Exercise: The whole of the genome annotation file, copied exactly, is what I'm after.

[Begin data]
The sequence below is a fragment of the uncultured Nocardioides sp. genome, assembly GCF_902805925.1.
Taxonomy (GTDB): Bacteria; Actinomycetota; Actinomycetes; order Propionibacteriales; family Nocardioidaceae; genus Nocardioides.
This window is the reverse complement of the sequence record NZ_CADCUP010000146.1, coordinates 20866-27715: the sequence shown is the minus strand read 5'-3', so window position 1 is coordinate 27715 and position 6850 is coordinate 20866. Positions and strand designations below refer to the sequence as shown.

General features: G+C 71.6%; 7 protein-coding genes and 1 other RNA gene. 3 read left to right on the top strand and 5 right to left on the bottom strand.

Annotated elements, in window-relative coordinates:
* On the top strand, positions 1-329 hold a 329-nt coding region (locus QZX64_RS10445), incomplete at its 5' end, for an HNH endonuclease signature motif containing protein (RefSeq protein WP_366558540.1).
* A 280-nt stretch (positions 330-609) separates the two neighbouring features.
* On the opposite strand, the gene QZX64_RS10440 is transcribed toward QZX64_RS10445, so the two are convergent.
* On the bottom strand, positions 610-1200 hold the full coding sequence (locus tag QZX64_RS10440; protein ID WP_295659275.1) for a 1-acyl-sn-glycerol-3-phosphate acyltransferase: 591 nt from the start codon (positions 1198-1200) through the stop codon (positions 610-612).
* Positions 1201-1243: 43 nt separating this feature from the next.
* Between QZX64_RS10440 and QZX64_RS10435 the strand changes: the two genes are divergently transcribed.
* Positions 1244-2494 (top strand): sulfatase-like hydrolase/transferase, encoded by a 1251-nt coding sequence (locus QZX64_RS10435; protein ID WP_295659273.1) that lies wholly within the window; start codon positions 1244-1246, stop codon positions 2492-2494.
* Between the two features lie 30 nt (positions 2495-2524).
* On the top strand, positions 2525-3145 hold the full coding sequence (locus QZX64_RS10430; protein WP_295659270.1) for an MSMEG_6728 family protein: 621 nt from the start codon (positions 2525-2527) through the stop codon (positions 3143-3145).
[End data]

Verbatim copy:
The sequence below is a fragment of the uncultured Nocardioides sp. genome, assembly GCF_902805925.1.
Taxonomy (GTDB): Bacteria; Actinomycetota; Actinomycetes; order Propionibacteriales; family Nocardioidaceae; genus Nocardioides.
This window is the reverse complement of the sequence record NZ_CADCUP010000146.1, coordinates 20866-27715: the sequence shown is the minus strand read 5'-3', so window position 1 is coordinate 27715 and position 6850 is coordinate 20866. Positions and strand designations below refer to the sequence as shown.

General features: G+C 71.6%; 7 protein-coding genes and 1 other RNA gene. 3 read left to right on the top strand and 5 right to left on the bottom strand.

Annotated elements, in window-relative coordinates:
* On the top strand, positions 1-329 hold a 329-nt coding region (locus QZX64_RS10445), incomplete at its 5' end, for an HNH endonuclease signature motif containing protein (RefSeq protein WP_366558540.1).
* A 280-nt stretch (positions 330-609) separates the two neighbouring features.
* On the opposite strand, the gene QZX64_RS10440 is transcribed toward QZX64_RS10445, so the two are convergent.
* On the bottom strand, positions 610-1200 hold the full coding sequence (locus tag QZX64_RS10440; protein ID WP_295659275.1) for a 1-acyl-sn-glycerol-3-phosphate acyltransferase: 591 nt from the start codon (positions 1198-1200) through the stop codon (positions 610-612).
* Positions 1201-1243: 43 nt separating this feature from the next.
* Between QZX64_RS10440 and QZX64_RS10435 the strand changes: the two genes are divergently transcribed.
* Positions 1244-2494 (top strand): sulfatase-like hydrolase/transferase, encoded by a 1251-nt coding sequence (locus QZX64_RS10435; protein ID WP_295659273.1) that lies wholly within the window; start codon positions 1244-1246, stop codon positions 2492-2494.
* Between the two features lie 30 nt (positions 2495-2524).
* On the top strand, positions 2525-3145 hold the full coding sequence (locus QZX64_RS10430; protein WP_295659270.1) for an MSMEG_6728 family protein: 621 nt from the start codon (positions 2525-2527) through the stop codon (positions 3143-3145).